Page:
We all like the idea of learning a new language, but the time and effort involved can be off-putting. Gabriel Wyner, who wrote our previous post on learning languages as quickly as possible, has revised his method to help you learn faster and better retain what you learn.
The key difference with this round of refinements is that there is a greater focus on remembering your chosen language long term. Previously, Gabriel focused on pronunciation, but this time he encourages you to “hear” sounds in the new language the way a native speaker would pronounce them. As Gabriel says: “How could I remember a word like tyúk (hen) if I can’t even hear the sounds in it, let alone repeat them aloud?”
From there, you can use flashcards to learn the spelling, pronunciation and meaning of the basic words that offer a grounding in just about any language. Use Google Image searches to create visual links between words and their meanings. Gabriel offers a new trick for remembering gendered words too:
If any of you have studied a language with grammatical gender, you know how much of a pain it can be trying to remember whether chairs are supposed to be masculine, feminine or neuter. Some of the friendlier languages may give you clues — perhaps masculine nouns usually end in ‘o’ — but those clues aren’t always trustworthy. So what can you do?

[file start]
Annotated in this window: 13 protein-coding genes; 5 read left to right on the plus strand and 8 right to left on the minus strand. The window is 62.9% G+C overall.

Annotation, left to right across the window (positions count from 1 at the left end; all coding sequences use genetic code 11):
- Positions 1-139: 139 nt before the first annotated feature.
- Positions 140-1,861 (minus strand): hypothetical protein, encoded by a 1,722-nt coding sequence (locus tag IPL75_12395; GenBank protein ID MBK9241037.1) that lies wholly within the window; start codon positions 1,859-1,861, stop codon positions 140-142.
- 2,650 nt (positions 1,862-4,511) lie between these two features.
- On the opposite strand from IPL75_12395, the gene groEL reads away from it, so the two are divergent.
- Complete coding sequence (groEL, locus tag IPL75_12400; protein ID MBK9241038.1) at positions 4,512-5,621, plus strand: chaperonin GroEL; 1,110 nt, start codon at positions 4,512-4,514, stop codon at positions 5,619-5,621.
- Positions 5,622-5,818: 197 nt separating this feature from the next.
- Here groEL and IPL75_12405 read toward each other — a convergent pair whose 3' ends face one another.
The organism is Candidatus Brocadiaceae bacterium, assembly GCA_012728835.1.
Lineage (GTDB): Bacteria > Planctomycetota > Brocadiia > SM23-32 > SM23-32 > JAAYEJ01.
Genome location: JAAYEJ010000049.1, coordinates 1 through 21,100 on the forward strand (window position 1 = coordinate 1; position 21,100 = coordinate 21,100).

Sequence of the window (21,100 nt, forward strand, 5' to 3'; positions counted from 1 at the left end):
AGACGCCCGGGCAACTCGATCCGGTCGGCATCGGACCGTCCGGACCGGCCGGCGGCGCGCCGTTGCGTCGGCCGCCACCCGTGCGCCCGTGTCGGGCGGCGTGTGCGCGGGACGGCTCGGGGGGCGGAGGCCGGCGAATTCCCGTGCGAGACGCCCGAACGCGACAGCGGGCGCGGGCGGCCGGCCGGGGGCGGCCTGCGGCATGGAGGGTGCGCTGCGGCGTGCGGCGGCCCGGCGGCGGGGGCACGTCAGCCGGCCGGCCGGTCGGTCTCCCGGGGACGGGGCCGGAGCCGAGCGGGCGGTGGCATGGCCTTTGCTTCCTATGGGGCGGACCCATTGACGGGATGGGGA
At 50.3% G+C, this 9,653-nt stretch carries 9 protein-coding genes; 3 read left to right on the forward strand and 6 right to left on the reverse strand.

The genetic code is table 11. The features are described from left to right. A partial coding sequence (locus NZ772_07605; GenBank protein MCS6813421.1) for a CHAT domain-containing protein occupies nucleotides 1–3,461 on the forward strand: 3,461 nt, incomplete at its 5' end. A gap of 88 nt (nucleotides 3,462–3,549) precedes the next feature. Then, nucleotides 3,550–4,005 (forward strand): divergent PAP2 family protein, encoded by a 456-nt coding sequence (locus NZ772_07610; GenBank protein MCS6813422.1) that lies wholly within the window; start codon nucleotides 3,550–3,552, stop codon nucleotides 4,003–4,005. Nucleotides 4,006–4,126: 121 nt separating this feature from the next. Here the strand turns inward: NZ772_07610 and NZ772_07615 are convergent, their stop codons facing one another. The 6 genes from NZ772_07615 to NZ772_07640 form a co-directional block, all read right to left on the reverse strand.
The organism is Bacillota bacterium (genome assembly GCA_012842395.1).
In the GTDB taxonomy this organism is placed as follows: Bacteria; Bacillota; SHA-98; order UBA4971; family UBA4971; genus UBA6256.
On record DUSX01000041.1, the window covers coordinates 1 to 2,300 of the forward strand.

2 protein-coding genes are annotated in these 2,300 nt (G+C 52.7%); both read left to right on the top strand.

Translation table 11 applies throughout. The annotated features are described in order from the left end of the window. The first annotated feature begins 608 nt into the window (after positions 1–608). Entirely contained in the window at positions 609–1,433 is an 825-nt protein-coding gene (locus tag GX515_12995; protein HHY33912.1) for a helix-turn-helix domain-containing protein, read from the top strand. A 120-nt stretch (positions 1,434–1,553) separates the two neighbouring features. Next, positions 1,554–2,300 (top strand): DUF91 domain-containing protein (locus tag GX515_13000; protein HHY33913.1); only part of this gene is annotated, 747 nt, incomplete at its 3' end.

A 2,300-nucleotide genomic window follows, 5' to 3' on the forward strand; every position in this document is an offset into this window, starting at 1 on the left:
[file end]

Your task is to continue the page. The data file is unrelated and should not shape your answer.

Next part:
There’s a simple way to make abstract information like grammatical gender stick. Use mnemonic imagery, and for this particular case, use vivid, visualizable verbs. Make your masculine nouns burst into flame, your feminine nouns melt into a puddle, and neuter nouns shatter into a thousand razor-sharp shards. You’ll find that mnemonic imagery like this makes gender extremely easy to memorize, right from the start.
Learning grammar is pushed back to the third stage of this new learning technique. Again, there is a visual approach to this, which helps with long term retention. The final stage is the most flexible, and essentially involves taking things as far as you want to — learning new words, tailoring your vocabulary to certain tasks, speaking, and becoming “fluent”. Gabriel is quick to point out that fluency need not mean talking like a native:
Fluency in speech is not the ability to know every word and grammatical formation in a language; it’s the ability to use whatever words and grammar you know to say whatever’s on your mind. When you go to a pharmacy and ask for “That thing you swallow to make your head not have so much pain,” or “The medicine that makes my nose stop dripping water” — THAT is fluency. As soon as you can deftly dance around the words you don’t know, you are effectively fluent in your target language.
Click the link to Gabriel’s post on Tim Ferriss’ blog for a full rundown of the revised learning methods. He has managed to learn six new languages in this way, and it could work for you too.
How to Learn Any Language in Record Time and Never Forget It [The Blog of Tim Ferriss]